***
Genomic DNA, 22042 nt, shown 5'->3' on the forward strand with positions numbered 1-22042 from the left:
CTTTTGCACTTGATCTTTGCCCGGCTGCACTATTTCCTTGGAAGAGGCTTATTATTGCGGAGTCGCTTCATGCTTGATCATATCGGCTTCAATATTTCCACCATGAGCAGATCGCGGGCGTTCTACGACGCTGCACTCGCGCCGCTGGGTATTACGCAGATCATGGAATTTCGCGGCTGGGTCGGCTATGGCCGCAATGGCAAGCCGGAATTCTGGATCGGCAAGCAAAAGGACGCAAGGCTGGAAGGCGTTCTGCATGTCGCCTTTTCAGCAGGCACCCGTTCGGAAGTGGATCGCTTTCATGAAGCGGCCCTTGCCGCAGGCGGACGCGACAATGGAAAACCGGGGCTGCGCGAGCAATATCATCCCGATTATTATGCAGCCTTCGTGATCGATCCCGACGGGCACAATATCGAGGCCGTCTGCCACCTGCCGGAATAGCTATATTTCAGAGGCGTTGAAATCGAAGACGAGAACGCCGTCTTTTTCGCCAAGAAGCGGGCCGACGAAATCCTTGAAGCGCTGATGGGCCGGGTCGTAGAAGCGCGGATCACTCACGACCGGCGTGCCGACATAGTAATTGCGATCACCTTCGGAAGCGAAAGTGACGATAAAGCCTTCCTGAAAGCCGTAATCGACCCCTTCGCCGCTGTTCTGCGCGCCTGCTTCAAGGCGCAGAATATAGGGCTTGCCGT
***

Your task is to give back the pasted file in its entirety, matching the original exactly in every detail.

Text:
Genomic DNA, 22042 nt, shown 5'->3' on the forward strand with positions numbered 1-22042 from the left:
CTTTTGCACTTGATCTTTGCCCGGCTGCACTATTTCCTTGGAAGAGGCTTATTATTGCGGAGTCGCTTCATGCTTGATCATATCGGCTTCAATATTTCCACCATGAGCAGATCGCGGGCGTTCTACGACGCTGCACTCGCGCCGCTGGGTATTACGCAGATCATGGAATTTCGCGGCTGGGTCGGCTATGGCCGCAATGGCAAGCCGGAATTCTGGATCGGCAAGCAAAAGGACGCAAGGCTGGAAGGCGTTCTGCATGTCGCCTTTTCAGCAGGCACCCGTTCGGAAGTGGATCGCTTTCATGAAGCGGCCCTTGCCGCAGGCGGACGCGACAATGGAAAACCGGGGCTGCGCGAGCAATATCATCCCGATTATTATGCAGCCTTCGTGATCGATCCCGACGGGCACAATATCGAGGCCGTCTGCCACCTGCCGGAATAGCTATATTTCAGAGGCGTTGAAATCGAAGACGAGAACGCCGTCTTTTTCGCCAAGAAGCGGGCCGACGAAATCCTTGAAGCGCTGATGGGCCGGGTCGTAGAAGCGCGGATCACTCACGACCGGCGTGCCGACATAGTAATTGCGATCACCTTCGGAAGCGAAAGTGACGATAAAGCCTTCCTGAAAGCCGTAATCGACCCCTTCGCCGCTGTTCTGCGCGCCTGCTTCAAGGCGCAGAATATAGGGCTTGCCGT